A solar eclipse on Mars? That’s exactly what NASA’s Perseverance rover captured when Phobos, a small potato-shaped moon, crossed the face of the Sun. This observation will help scientists better understand the moon’s orbit and how its gravity pulls on the Martian surface, revealing how it may have ultimately shaped the Red Planet’s crust as well as mantle. The footage was captured with Perseverance’s Mastcam-Z camera on April 2 and the event lasted a little over 40 seconds.
This solar eclipse may not have caught the attention of scientists at first because the rover first sends lower-resolution thumbnails that only preview the images to come. When the full-resolution versions were transmitted, the entire team was shocked. Unlike other solar eclipses captured before, this Phobos solar eclipse was shot in color, thanks to the Mastcam-Z’s solar filter, which acts like sunglasses to reduce light intensity. It’s almost as perfectly timed as this person holding a solar eclipse.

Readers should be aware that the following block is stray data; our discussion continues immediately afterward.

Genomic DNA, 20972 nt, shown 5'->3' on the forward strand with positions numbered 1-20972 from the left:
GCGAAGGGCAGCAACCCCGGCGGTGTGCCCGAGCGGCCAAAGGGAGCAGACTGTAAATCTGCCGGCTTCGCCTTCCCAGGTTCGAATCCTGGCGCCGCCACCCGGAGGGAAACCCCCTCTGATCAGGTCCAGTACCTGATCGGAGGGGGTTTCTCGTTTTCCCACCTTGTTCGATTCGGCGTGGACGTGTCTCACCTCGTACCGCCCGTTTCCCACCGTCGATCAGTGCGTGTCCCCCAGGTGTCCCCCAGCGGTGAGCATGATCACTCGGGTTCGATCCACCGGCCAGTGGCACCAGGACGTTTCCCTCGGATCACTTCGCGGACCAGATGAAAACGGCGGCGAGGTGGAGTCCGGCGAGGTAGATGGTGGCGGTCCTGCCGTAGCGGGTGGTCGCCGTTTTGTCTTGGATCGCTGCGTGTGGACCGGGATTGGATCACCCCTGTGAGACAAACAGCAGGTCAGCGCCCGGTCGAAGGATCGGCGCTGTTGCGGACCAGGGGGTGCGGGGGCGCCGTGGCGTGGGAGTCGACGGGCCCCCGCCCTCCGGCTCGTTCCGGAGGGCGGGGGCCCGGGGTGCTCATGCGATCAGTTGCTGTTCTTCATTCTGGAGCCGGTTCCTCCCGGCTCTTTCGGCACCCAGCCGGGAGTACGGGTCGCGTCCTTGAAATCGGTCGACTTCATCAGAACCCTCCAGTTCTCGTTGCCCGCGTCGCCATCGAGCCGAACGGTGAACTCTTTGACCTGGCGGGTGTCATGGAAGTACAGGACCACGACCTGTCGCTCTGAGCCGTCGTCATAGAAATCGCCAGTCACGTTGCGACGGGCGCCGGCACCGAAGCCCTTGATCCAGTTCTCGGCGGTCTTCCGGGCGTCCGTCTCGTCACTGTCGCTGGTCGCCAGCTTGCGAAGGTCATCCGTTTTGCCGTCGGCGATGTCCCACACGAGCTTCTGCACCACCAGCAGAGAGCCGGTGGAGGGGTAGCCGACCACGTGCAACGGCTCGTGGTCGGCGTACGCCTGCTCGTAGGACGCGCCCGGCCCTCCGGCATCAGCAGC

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I knew it was going to be good, but I didn’t expect it to be this amazing. It feels like a birthday or holiday when they arrive. You know what’s coming, but there is still an element of surprise when you get to see the final product,” said Rachel Howson of Malin Space Science Systems in San Diego, one of the Mastcam-Z team members who operates the camera.